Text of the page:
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KLEIN v. GOETZMANN

August 27, 1990

ALBERT M. KLEIN, BLANCHE TAVE AND DANIEL SLANE, PLAINTIFFS,
v.
HARRY E. GOETZMANN, JR., JOHN L. BARTOLO, LYNN H. SMITH, HENRY A. PANASCI, JR., CHRIS J. WITTING, ALVIN O. BEILING, ROBERT C. HAYMAN, THOMAS J. PRINZING AND JAMES J. MOSHER, DEFENDANTS.



The opinion of the court was delivered by: McCURN, Chief Judge.

MEMORANDUM-DECISION AND ORDER

Introduction

Plaintiffs, shareholders in Continental Information Systems, Inc., have brought suit against certain of the corporation's officers and directors alleging that the defendants made material misrepresentations and omissions in information provided to the investing public, in violation of Sections 10(b) and 20(a) of the Securities and Exchange Act of 1934, 15 U.S.C. § 78j(b) and § 78t(a), and Rule 10b-5, 17 C.F.R. § 240.10b-5, promulgated thereunder. The plaintiffs also assert causes of action based in common law fraud and negligent misrepresentation. The defendants move to dismiss the consolidated amended complaint ("complaint") on the grounds that it fails to state a claim for relief under the federal securities laws and New York common law, and for failure to plead fraud with particularity as required by Fed.R.Civ.P. 9(b).

Background

The plaintiffs, Albert Klein, Blanche Tave, and Daniel Slane, are representatives of a putative class of purchasers of stock of Continental Information Services, Inc. ("CIS"), during the period from April 29, 1987 through November 18, 1988. The defendants are nine individuals who were officers and/or directors of CIS during that period. The individual defendants were signatories to CIS's Securities and Exchange Form 10-K and the Annual Report to Shareholders for the fiscal year 1988, issued on or about May 12, 1988.

The factual background pertinent to this motion, as alleged in the complaint, is as follows:*fn1

CIS's primary business was the leasing of computer equipment. Prior to the Tax Reform Act of 1986, the bulk of CIS's business deals involved arrangements with businesses to lease computer equipment, in which CIS would then sell 90 percent of that lease agreement to a bank. CIS would sell the remaining 10 percent of the lease agreement to a third party seeking a tax shelter. Instead of receiving lease payments, the 10 percent investor would receive the computer equipment's depreciation tax writeoffs, and half of the equipment's resale value when the lease expired. CIS would then buy the equipment and deliver it to the business, earning a commission on the deal. At the end of the lease, CIS would sell the equipment and split the residual value with the tax shelter investor.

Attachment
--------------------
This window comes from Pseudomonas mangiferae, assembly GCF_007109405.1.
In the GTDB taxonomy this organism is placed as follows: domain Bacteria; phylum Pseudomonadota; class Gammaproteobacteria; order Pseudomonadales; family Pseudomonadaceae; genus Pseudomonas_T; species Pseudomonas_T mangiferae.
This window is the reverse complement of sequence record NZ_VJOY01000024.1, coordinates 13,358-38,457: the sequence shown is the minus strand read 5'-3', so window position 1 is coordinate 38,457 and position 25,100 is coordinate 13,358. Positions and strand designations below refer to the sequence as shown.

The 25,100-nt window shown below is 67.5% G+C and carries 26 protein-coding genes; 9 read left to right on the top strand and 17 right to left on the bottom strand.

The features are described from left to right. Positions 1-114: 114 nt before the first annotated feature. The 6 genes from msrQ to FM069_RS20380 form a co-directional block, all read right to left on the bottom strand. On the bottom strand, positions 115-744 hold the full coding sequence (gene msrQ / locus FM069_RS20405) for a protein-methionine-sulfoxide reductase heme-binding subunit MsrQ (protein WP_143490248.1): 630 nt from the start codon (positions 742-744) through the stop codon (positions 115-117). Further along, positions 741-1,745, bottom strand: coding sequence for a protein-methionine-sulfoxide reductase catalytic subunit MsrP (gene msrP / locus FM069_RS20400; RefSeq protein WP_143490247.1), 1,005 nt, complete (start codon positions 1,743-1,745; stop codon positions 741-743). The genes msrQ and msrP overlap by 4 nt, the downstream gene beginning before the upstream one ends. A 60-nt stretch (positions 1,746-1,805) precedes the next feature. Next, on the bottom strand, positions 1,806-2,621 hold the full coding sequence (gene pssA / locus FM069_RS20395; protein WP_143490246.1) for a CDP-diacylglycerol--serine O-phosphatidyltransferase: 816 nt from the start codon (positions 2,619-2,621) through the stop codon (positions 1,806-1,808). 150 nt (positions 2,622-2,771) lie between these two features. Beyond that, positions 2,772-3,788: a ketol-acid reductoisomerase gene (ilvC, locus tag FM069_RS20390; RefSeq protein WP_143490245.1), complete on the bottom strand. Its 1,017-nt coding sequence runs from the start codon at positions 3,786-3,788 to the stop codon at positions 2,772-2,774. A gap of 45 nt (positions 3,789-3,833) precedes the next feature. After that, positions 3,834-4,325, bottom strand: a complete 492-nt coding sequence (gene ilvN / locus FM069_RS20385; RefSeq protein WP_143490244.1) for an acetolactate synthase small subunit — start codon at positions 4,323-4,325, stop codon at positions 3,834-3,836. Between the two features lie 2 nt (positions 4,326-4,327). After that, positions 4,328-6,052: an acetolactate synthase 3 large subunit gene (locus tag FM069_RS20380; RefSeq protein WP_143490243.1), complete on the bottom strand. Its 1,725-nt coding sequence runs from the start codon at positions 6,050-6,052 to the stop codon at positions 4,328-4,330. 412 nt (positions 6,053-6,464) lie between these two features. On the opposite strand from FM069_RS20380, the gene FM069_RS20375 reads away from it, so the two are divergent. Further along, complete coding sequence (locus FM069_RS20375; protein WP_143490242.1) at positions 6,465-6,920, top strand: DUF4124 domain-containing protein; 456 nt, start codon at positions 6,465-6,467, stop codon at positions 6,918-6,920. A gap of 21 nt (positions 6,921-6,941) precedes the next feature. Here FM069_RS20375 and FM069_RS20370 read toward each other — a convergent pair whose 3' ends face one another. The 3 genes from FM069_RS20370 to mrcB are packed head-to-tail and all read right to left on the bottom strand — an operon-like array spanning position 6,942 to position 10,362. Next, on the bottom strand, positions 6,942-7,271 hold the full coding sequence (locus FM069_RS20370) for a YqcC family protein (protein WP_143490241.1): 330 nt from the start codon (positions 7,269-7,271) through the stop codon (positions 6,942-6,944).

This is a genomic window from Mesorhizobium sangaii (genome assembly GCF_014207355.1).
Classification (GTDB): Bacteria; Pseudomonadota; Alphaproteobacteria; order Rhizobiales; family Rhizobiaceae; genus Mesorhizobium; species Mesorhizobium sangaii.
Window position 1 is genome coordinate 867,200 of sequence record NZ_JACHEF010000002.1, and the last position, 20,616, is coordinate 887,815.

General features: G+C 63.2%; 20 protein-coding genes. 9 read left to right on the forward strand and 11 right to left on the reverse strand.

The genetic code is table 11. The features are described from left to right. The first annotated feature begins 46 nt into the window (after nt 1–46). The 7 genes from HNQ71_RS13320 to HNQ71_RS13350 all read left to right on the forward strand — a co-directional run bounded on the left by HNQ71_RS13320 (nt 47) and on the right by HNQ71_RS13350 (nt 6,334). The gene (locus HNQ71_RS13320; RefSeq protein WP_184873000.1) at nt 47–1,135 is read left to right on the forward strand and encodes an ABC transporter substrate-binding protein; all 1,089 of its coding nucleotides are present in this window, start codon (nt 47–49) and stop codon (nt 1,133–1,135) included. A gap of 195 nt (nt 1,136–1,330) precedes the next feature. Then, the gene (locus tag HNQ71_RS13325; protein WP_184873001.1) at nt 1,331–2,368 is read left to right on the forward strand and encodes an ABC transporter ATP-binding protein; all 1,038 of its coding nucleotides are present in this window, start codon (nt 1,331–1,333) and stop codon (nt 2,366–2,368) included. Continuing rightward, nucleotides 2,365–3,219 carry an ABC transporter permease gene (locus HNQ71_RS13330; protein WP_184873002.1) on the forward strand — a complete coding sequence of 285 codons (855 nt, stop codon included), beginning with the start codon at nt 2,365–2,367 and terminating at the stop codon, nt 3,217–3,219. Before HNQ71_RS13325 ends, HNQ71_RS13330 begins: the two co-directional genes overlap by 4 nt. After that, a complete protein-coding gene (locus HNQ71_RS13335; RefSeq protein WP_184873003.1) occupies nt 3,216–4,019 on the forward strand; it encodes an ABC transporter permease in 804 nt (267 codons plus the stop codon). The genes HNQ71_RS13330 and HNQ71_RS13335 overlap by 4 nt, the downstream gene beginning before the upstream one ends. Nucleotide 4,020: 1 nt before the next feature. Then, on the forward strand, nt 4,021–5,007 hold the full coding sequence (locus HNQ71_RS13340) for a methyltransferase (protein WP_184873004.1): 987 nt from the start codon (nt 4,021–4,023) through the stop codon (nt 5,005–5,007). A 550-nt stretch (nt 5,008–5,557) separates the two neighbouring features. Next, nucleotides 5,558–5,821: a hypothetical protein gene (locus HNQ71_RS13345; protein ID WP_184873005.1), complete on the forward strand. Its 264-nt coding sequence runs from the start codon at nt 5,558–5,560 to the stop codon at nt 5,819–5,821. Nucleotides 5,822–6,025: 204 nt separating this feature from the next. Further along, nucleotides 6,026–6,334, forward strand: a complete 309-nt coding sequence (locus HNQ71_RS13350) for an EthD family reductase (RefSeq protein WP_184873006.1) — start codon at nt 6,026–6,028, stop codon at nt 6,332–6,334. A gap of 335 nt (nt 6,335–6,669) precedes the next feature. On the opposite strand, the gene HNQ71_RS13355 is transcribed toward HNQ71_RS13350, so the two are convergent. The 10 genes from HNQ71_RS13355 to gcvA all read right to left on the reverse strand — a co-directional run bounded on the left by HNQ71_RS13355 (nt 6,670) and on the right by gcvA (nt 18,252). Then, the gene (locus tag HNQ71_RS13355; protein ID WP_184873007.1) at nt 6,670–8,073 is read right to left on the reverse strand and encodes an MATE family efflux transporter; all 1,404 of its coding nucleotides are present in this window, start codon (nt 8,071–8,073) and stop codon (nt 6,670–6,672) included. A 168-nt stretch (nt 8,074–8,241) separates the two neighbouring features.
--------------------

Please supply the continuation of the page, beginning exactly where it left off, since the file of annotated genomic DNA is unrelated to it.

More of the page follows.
The Tax Reform Act of 1986, however, eliminated the type of tax shelters CIS was providing, forcing the company to devise new strategies to earn its profits. These strategies included the acquisition of three companies in an attempt to diversify CIS's business. In August 1987, CIS acquired CMI Corp., a previous competitor. Also in FY 1988, CIS acquired Aviron Computer Technologies, Inc., a company which refurbished, reconfigured and modified computer equipment, and COM-PRO, another company in the computer field.

The 1988 Annual Report indicated a period of strong growth for CIS. According to the report, between the years 1986 and 1988, total revenues increased from $221,073,000 to $547,497,000; earnings before income tax increased from $18,028,000 to $27,718,000; and net earnings increased from $10,993,000 to $16,070,000. However, according to the plaintiffs, CIS improperly recorded the sale of an aircraft on its books in order to misrepresent its earnings in either FY 1987 or 1988.*fn2

Plaintiffs also include in the complaint several examples of representations made by the defendants which they allege indicate defendants' misrepresentations about the true condition of CIS's business. The representations cited by the plaintiffs are numerous, but some examples include:

— In the 1987 Annual Report, with respect to CIS's profits and revenues:

  CIS anticipates EVEN more accelerated growth in
  the foreseeable future. This optimism is founded
  on the Company's remarketing strength in
  maximizing the residual value of all assets it
  manages.

— In the 1987 Annual Report, regarding the effects of the Tax Reform Act of 1986:

  We have said that tax reform would be beneficial
  to our industry and continue to believe so . . .
  our higher revenues and pre-tax earnings evidence
  that our outlook in this respect is correct.
  Prospects for the coming year are excellent. We
  look forward to continued ...

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